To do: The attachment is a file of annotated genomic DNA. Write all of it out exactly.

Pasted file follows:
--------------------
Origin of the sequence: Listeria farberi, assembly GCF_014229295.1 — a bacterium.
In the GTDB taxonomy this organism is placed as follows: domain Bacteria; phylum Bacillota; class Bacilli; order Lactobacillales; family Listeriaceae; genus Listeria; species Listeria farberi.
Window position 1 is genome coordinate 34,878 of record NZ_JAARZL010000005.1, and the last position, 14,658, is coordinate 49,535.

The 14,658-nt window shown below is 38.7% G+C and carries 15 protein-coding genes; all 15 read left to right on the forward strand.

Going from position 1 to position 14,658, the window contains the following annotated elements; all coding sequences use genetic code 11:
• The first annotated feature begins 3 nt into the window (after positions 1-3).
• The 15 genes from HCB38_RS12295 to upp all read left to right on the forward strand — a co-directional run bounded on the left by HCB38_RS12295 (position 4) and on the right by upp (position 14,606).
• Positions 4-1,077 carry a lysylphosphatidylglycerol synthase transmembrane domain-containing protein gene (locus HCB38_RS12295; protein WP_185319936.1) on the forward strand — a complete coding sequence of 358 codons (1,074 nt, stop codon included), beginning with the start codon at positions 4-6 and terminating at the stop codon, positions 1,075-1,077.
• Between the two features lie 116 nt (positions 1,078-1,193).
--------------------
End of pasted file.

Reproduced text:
Origin of the sequence: Listeria farberi, assembly GCF_014229295.1 — a bacterium.
In the GTDB taxonomy this organism is placed as follows: domain Bacteria; phylum Bacillota; class Bacilli; order Lactobacillales; family Listeriaceae; genus Listeria; species Listeria farberi.
Window position 1 is genome coordinate 34,878 of record NZ_JAARZL010000005.1, and the last position, 14,658, is coordinate 49,535.

The 14,658-nt window shown below is 38.7% G+C and carries 15 protein-coding genes; all 15 read left to right on the forward strand.

Going from position 1 to position 14,658, the window contains the following annotated elements; all coding sequences use genetic code 11:
• The first annotated feature begins 3 nt into the window (after positions 1-3).
• The 15 genes from HCB38_RS12295 to upp all read left to right on the forward strand — a co-directional run bounded on the left by HCB38_RS12295 (position 4) and on the right by upp (position 14,606).
• Positions 4-1,077 carry a lysylphosphatidylglycerol synthase transmembrane domain-containing protein gene (locus HCB38_RS12295; protein WP_185319936.1) on the forward strand — a complete coding sequence of 358 codons (1,074 nt, stop codon included), beginning with the start codon at positions 4-6 and terminating at the stop codon, positions 1,075-1,077.
• Between the two features lie 116 nt (positions 1,078-1,193).